Training and Consulting Company
© 2020 | Innovitro Co. Ltd.
98/10 Grand Bangkok Boulevard, Rajaprusk Rd., Bangrak Noi Muang Nonthaburi 11000
Leveraging Knowledge Retention and Sharing Across the Value Chain
Knowledge walks in and out of your offices in the form of your employees experiences, built up career comprehension and organizational adroitness as your employees come to work and then leave to go home everyday. Then at some point they leave and don’t come back, they retire, take a job with another company, rotate to a new position or end their consulting agreement and are reassigned to another company. Capturing that tacit knowledge before it walks out the door the last time can bring enormous benefits to your company. Through the corporate quest for knowledge during their career or tenure with the company the company has invested in these staff to acquire the right knowledge. What happens to all their knowledge? The oil and gas industry has a major portion of its work force retiring over the next few years. The process being executed at a national oil and gas exploration and production company is attacking the capture and reuse of knowledge from those staff who are retiring, rotating or being reassigned head on. They are leveraging the departing person’s knowledge to the benefit of the company and those who need to know. That shared knowledge is being reused by those still working on solutions to critical hydrocarbon problems. Knowledge retention and sharing is a process utilizing knowledge management techniques focused on the reuse of the departing staff tacit knowledge across an organization or company. The process as utilized can save oil and gas companies from reinventing by using the knowledge that already exists. This article is about a case that Innovitro Consulting team had provided to its customer on how knowledge is being captured and retained from a transitioning workforce at the customer company and how leveraging this knowledge is creating value for the individuals who are reusing the retained knowledge to the benefit of the company.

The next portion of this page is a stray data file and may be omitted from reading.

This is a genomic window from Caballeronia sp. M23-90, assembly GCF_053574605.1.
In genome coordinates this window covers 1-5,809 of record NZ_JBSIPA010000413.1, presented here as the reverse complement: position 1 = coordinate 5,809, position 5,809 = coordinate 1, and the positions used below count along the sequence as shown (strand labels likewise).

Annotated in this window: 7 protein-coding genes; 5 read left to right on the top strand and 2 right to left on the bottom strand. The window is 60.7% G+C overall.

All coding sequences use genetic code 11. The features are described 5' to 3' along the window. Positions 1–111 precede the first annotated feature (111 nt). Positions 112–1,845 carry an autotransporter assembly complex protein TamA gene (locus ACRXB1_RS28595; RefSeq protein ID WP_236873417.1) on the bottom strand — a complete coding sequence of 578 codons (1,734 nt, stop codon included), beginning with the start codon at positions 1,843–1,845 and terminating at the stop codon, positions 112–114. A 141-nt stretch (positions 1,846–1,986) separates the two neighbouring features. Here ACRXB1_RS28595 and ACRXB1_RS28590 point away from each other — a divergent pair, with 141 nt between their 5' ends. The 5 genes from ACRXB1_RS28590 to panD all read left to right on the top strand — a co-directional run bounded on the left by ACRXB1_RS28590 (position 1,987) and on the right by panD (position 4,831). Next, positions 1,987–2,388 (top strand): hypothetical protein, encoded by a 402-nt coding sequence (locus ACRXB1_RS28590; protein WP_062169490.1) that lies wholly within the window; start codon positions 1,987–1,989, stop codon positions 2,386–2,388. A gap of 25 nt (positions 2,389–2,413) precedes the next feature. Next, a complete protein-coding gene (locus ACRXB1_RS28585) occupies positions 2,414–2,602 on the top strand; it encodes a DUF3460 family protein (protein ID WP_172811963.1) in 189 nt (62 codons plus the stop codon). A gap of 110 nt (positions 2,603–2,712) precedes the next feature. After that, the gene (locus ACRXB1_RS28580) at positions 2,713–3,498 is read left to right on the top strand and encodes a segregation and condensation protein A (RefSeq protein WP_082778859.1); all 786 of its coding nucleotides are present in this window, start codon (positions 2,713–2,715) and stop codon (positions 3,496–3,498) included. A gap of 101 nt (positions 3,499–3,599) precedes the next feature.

The Implemented Cases
During the coaching period of the development process two real-life cases were used. There were two staff leaving our client company that the team had considered a perfect candidates for the coaching sessions in which the retained knowledge can be used with stories that interest many who are still working in the functional areas. The first one is a Senior Geologist, and the second one is a Vice President of an oil production asset. The first candidate was an academic type of person. In her lifelong career as a Geologist, she has written many papers that were published in many accredited publications. Her primary area of focus was on GeoChemistry. She had been involved with many of Thailand’s domestic projects since having worked at top world-leading oil and gas exploration and production company before joining our client company some 15 years ago. She was well acquainted with her colleges and subordinates. She personally participated in a small group/community sharing experiences and knowledge found from projects on a regular basis. Once the team asked her to participate with the Knowledge Retention program, she was very excited and willing to share her stories.